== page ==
Technology continues to drive innovations, and expectations, in manufacturing. Customers are demanding higher-quality, longer lasting parts, and they want them turned around more quickly and for less money. Better, faster, cheaper.
The dynamic is similar in many ways in marketing to manufacturers. Despite the fragmented, impersonal nature of industrial digital marketing, manufacturers must know their buyers better than ever, and be able to reach them sooner in the long industrial buying process.
The Industrial Marketer podcast explains and explores these ironies of manufacturing marketing. You’ll want to listen to the show to get the lowdown, and hear some actionable items you and your manufacturing stakeholders can use, but here is the quick version.
Building Relationships via Marketing to Manufacturers Depends on Timeliness
In most cases, you have to get prospects into the purchasing funnel early in order to leverage the power of relationships.
Unlike the legacy sales ecosystem of trade shows and personal sales networks, you may not actually know your buyers personally. But you’ll need to know what kind of questions are being asked by engineers, supply chain managers, those on the shop floor and in purchasing or finance. And in many cases, you’ll need to have content available on demand to reach each of them at different stages.
Marketing to manufacturers involves small target audiences and long, complex sales cycles with multiple personas. The questions people are asking about your solutions, products and services are what you should be building content around on your website and the other digital channels in your ecosystem. The “needs awareness” portion for a potential buyer may be six months long. And potential buyers may be doing 50 percent of their research before contacting you.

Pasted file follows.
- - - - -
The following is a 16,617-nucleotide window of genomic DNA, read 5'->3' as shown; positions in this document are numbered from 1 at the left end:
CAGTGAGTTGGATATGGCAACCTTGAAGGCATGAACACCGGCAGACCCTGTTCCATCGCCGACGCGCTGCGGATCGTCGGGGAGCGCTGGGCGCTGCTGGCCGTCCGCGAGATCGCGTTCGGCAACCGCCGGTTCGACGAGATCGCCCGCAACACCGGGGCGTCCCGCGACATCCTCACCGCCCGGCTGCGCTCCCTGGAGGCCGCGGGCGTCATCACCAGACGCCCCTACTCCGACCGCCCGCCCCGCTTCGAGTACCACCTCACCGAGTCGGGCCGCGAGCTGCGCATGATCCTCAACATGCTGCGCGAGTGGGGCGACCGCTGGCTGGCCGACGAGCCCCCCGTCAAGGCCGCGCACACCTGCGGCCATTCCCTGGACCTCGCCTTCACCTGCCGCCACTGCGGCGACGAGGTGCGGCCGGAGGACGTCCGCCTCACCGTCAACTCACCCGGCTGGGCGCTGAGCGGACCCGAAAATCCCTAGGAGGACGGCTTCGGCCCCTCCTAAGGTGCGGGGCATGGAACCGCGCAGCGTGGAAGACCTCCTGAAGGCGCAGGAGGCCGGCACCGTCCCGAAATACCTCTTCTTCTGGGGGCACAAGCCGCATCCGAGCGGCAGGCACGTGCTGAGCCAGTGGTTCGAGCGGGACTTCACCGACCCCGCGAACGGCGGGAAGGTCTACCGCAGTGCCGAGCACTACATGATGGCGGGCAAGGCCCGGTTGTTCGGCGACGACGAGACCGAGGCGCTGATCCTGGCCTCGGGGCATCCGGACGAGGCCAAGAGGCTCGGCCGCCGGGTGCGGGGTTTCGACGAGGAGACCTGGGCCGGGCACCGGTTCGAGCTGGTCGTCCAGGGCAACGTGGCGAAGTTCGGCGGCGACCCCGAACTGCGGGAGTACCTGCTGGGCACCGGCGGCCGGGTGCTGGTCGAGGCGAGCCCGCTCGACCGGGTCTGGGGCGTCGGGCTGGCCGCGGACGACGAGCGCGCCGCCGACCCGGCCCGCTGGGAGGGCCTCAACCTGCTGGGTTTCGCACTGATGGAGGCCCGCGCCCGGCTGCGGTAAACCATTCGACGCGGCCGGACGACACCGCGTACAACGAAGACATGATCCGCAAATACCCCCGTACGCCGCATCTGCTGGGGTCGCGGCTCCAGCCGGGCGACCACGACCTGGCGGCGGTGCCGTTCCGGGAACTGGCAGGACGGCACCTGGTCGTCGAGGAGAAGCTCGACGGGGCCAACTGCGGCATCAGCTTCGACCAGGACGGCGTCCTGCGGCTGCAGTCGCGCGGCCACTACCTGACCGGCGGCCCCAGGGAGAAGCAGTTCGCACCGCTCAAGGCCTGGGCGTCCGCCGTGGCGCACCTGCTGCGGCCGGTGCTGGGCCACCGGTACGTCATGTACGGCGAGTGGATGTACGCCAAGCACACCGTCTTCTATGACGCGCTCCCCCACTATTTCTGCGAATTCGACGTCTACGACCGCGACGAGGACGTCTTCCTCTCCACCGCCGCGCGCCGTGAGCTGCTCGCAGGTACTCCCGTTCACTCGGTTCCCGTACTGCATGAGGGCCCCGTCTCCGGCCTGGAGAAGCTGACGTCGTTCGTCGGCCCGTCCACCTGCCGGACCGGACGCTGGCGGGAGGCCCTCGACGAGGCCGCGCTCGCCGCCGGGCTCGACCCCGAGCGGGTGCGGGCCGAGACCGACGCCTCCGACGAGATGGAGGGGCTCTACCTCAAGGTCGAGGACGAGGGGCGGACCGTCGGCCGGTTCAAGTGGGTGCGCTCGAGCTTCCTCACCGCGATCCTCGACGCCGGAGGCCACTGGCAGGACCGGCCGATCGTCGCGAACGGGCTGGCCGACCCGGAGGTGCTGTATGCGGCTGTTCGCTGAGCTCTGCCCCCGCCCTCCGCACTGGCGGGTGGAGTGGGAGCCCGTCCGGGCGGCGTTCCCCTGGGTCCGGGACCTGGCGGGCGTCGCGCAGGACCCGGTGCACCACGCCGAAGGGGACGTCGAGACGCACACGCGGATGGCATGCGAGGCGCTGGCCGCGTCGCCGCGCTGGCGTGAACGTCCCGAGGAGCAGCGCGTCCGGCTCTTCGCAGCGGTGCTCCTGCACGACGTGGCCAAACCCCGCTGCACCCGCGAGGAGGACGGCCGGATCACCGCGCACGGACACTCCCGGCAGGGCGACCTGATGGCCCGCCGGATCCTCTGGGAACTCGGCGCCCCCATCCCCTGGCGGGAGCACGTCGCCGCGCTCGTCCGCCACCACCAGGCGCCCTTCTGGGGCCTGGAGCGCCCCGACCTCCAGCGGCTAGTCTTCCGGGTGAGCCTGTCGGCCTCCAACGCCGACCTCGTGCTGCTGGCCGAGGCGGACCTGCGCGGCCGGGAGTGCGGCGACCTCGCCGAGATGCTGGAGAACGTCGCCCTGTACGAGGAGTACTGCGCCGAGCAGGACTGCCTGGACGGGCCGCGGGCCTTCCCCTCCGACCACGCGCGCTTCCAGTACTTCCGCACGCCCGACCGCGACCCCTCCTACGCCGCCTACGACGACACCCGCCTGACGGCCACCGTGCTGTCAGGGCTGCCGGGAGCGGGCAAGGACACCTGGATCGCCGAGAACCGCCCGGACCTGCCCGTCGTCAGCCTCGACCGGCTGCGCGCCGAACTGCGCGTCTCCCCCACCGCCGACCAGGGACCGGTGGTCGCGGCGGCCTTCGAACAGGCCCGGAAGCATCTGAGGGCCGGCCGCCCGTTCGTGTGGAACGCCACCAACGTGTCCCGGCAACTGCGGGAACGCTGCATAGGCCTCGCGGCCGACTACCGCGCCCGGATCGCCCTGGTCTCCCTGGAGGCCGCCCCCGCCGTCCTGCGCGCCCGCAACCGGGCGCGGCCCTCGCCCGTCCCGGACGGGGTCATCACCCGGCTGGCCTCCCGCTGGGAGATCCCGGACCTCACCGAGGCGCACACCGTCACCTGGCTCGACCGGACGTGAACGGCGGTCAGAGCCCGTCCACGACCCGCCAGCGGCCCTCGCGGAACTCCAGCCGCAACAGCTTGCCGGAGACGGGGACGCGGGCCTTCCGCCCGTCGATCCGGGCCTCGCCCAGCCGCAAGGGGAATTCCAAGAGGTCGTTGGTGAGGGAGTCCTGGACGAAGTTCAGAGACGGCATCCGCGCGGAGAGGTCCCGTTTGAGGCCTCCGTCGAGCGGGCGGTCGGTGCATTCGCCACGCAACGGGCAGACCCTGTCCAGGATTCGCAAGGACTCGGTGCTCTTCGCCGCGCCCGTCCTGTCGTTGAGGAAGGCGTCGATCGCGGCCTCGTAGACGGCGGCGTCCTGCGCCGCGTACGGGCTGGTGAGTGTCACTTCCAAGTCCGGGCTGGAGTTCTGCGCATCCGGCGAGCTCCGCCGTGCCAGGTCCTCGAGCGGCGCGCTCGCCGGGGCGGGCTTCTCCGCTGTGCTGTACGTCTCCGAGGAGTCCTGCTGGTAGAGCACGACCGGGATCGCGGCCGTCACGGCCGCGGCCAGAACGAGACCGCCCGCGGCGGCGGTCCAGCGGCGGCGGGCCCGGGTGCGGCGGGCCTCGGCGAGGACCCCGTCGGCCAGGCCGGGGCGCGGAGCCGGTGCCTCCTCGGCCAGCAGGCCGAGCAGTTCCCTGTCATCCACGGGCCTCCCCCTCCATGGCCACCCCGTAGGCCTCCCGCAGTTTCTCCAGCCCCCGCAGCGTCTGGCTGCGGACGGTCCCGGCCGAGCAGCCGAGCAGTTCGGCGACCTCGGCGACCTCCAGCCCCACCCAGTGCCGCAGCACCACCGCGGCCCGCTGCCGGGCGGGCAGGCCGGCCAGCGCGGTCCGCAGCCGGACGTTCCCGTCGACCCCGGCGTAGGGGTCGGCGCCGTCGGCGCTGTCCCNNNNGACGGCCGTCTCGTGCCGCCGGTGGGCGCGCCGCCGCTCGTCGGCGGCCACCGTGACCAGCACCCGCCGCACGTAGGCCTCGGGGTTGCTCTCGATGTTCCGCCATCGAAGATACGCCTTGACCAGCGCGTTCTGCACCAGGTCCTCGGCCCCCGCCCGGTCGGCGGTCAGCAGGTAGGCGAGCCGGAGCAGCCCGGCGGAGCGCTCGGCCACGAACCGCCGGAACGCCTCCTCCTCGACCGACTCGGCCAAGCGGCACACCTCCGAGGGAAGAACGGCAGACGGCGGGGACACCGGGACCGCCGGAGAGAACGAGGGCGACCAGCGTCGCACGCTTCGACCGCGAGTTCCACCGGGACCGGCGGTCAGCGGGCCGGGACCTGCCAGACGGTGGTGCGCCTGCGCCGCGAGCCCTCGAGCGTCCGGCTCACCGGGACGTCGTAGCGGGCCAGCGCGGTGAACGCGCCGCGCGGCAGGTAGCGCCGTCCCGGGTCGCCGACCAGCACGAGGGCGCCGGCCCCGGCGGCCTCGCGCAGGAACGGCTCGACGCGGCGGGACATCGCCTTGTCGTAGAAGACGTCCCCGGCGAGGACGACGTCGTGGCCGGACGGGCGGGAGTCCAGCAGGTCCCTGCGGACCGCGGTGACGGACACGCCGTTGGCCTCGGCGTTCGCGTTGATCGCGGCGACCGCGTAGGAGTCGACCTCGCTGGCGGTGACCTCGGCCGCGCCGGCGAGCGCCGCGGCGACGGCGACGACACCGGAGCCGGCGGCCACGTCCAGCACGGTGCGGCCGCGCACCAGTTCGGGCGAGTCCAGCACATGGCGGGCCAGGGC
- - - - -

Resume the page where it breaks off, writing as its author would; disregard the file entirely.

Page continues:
That’s why, when marketing to manufacturers, it’s essential to get prospects into your sales funnel early in order to establish your differentiations and benefits. If your selling points include high quality and versatility, you may be the highest-cost vender in the field. Your chances will be better if you can raise the question of quality early on in the buying process, prompting prospects to ask competitors about their capabilities sooner rather than later, as opposed to allowing competitors to frame the conversation about a factor that plays to their advantage (e.g., price).
Like with manufacturing operations, technology is driving changes in marketing to manufacturers. Do you know what questions your prospects are asking?
Listen to the Podcast to Learn More About Marketing to Manufacturers
What does this mean for industrial marketers? Listen to the podcast to find out. We discuss the nuances and ironies of marketing to manufacturers in the digital age.
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